Dronedarone in High-Risk Permanent Atrial Fibrillation
Does dronedarone improve outcomes in high-risk patients with permanent atrial fibrillation (PermAF)?
In PALLAS (Permanent Atrial fibriLLAtion Outcome Study Using Dronedarone on Top of Standard Therapy), a multicenter double-blind study, patients with PermAF for ≥6 months, age ≥65 years, and ≥1 risk factor (coronary artery disease, class II-III heart failure, left ventricular ejection fraction ≤40%, peripheral artery disease, or the combination of age ≥75 years, hypertension, and diabetes) were randomly assigned to receive dronedarone, 400 mg twice daily, or a matching placebo. The primary outcome was a composite of stroke, myocardial infarction, systemic embolism, or cardiovascular death. The intended enrollment was 10,800 patients.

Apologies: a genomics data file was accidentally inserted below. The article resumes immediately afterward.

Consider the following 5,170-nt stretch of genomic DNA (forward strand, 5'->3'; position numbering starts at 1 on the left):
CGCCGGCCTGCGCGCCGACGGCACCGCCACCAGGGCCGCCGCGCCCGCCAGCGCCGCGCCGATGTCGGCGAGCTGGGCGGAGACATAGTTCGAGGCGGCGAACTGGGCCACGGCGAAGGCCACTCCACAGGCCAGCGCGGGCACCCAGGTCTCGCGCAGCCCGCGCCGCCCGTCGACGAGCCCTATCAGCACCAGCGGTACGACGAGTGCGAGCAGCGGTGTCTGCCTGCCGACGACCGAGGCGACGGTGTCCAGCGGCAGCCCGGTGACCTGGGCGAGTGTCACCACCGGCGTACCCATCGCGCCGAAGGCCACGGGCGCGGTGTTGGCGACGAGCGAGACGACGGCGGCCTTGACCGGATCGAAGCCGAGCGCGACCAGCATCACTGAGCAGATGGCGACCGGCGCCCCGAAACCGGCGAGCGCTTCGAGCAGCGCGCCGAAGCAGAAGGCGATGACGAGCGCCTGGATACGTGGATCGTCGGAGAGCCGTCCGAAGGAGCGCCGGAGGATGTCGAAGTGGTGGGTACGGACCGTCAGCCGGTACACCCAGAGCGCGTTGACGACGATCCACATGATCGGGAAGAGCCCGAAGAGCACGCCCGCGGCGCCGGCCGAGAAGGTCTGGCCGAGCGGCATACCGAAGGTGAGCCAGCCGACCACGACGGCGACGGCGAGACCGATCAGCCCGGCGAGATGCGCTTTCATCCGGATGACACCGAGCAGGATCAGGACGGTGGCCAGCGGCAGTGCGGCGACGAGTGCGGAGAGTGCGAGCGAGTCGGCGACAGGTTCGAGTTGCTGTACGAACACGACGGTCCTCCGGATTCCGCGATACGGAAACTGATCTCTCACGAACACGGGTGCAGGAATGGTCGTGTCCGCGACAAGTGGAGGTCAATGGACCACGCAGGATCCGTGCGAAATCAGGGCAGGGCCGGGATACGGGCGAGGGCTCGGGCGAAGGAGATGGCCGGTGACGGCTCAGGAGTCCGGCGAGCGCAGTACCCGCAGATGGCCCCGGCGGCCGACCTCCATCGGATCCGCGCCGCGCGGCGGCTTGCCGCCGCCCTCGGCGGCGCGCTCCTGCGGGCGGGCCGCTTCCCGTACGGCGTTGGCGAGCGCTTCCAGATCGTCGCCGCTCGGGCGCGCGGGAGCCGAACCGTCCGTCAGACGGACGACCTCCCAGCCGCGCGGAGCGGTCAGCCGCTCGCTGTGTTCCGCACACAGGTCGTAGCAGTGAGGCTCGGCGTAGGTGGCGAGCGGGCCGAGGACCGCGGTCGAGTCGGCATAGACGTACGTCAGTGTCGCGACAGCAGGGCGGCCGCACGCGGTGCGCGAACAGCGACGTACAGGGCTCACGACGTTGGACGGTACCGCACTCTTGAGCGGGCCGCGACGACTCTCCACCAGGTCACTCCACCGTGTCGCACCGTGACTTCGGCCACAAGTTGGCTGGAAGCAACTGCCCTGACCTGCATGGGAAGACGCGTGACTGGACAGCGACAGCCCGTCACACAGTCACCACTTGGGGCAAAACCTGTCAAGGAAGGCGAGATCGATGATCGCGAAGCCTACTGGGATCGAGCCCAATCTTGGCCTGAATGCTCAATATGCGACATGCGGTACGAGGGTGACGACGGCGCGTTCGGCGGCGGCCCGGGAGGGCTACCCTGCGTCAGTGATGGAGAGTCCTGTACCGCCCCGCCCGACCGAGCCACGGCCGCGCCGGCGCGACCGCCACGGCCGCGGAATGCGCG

The study was terminated for safety reasons after enrollment of 3,236 patients (mean age 75 years). The median follow-up was 3.5 months. Compared to placebo, dronedarone significantly reduced the mean heart rate by 7 bpm and increased the corrected QT by a mean of 6 ms. Dronedarone was associated with significant increases in the incidence of the primary outcome (hazard ratio [HR] 2.29), death (HR 1.94), cardiovascular death (HR 2.11), arrhythmic death (HR 3.26), stroke (2.32), and hospitalization for heart failure (HR 1.81).
The authors concluded that dronedarone increases the risk of death, stroke, and heart failure in high-risk patients with PermAF.
The results of the ATHENA trial suggested that dronedarone has benefits aside from restoration of sinus rhythm, for example heart rate slowing, blood pressure reduction, adrenergic blockade, or suppression of ventricular arrhythmias. This was the rationale for the present study, in which the patients were expected to remain in AF. The mechanisms by which dronedarone worsened outcomes are unclear, but could include a negative inotropic effect, ventricular proarrhythmia, and/or an increase in serum digoxin level.
Keywords: Stroke, Heart Failure, Atrial Fibrillation
< Back to Listings